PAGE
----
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Preaching the Word in War-Torn Macedonia
In the Balkans, fear and tension fill the hearts of those who see a flare-up of the ongoing conflict between ethnic Albanians and the other peoples of the region. Rebels making almost daily mortar attacks and shootings surround Macedonia's second largest city. Foreign workers have fled the tension-filled areas. The local population is scared and unsure of what the future holds. Yet a light is burning bright in the lives of many!
A bold indigenous Christian ministry is braving the bullets and the fear to bring the gospel of Jesus Christ to the hurting and needy during this time. They have produced thousands of pieces of gospel literature, audio cassettes of the New Testament, and other outreach materials. Their strategy is simple: meet the hurting people at the greatest need. They provide hope, comfort, and love. They provide a plan for eternal peace and hundreds have turned their hearts over to Jesus Christ.
"Our goal is to provide a Bible to every home," the leader says. The ministry places a heavy emphasis on providing Christian materials--on compact disc or cassette--to the blind.
Hand in hand with the gospel message, they are bringing food and clothing for the needy. Thousands of people have eaten a meal and stayed warm through the efforts of this untiring ministry, supported by individuals and churches through Christian Aid.
"The situation here is getting worse," the leader of this ministry reports from Skopje, the capital of Macedonia. "Many of the people from the western part of the country are leaving their jobs and their homes, and fleeing." Most of the refugees are ethnic Albanians, while some are Macedonian Slavs.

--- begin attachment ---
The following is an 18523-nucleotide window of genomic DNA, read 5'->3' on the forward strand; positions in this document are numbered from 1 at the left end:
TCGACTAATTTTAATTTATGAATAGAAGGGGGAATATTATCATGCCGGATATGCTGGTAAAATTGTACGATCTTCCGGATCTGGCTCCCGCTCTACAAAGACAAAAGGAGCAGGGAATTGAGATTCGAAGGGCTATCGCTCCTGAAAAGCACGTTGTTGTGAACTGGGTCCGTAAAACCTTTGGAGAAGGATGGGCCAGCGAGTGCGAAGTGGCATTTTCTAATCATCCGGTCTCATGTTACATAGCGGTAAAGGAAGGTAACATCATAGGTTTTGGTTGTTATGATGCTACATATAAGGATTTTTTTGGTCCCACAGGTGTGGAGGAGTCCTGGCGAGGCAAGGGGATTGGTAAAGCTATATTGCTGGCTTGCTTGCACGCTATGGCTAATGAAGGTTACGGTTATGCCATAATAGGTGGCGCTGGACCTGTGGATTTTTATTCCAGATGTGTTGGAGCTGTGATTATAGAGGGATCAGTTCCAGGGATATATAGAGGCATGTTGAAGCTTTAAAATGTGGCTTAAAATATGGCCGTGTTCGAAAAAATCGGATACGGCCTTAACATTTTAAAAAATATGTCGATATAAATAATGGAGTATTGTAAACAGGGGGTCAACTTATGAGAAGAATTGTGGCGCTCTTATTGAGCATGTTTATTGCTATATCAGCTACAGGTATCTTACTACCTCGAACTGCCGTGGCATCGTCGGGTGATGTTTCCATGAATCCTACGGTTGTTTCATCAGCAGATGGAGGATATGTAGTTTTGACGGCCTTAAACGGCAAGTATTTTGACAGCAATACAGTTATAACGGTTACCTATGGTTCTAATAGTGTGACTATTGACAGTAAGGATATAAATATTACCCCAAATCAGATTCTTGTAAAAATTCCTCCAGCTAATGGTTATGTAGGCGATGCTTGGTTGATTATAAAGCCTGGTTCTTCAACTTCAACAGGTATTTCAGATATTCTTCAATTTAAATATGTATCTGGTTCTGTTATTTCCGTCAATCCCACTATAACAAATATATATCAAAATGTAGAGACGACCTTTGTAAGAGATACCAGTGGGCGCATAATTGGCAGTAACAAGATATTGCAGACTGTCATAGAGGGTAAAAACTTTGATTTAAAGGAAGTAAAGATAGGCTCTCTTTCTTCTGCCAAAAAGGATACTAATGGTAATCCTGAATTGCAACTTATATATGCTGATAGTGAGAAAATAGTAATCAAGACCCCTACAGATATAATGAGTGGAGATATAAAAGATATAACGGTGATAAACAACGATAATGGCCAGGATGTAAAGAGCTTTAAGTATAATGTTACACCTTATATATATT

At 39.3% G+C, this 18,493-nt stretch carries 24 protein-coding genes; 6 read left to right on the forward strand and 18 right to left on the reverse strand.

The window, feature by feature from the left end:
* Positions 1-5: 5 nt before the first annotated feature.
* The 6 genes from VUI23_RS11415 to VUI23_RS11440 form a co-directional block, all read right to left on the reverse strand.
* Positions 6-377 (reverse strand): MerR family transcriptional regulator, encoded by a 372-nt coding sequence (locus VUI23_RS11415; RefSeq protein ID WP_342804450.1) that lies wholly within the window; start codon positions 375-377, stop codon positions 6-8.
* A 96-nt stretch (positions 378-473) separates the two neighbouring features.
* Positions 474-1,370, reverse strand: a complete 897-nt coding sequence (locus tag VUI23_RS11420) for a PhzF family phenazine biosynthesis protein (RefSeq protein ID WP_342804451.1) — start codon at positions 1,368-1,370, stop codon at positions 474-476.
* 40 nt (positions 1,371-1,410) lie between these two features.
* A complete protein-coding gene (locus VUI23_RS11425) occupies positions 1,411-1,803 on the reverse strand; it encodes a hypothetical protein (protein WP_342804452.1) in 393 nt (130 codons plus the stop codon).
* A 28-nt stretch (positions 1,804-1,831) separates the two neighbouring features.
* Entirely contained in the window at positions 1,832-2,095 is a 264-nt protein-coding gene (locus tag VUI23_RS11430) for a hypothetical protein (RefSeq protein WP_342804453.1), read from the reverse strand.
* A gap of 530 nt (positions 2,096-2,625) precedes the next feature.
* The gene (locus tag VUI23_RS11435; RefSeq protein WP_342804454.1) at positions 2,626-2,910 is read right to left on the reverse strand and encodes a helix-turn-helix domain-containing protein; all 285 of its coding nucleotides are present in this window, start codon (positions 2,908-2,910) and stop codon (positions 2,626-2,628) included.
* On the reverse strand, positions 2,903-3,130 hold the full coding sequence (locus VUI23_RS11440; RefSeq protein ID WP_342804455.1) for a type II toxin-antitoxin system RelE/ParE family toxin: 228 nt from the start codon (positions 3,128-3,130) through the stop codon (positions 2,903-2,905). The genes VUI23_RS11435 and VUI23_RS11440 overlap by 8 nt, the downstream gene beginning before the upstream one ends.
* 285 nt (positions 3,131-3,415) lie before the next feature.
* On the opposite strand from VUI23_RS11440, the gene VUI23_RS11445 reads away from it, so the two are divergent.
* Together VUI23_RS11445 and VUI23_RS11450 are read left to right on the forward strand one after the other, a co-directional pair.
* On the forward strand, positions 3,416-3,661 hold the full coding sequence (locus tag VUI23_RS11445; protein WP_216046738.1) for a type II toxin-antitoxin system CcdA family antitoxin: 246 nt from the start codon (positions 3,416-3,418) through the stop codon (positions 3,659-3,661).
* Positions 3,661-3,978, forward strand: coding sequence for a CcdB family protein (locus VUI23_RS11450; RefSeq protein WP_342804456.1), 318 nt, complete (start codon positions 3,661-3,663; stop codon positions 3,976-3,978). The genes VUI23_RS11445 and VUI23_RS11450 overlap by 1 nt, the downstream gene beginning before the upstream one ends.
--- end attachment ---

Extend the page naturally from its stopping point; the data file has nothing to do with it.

"Two days ago, thousands of refugees from Tetovo and other cities came here," he continues. "Many of these refugees are seeking help from the government. Many are still without food. This is an opportunity for us to witness to them and give out Bibles, New Testaments, gospel literature, and food. I will be in the downtown area giving out food and literature. The children are especially on my heart."
This minister of the gospel, like many others in the area, has opened up his own living quarters to house one or two refugee families.
Officially known as the Former Yugoslav Republic of Macedonia, this land-locked nation has a population of 2,000,000 and covers almost 10,000 square miles of mostly mountainous land.
Two-thirds of the population are Orthodox Christians (Slavs), 30 percent are Muslim (ethnic Albanians), one-half of one percent are Roman Catholic, with the remaining three percent comprising other religions.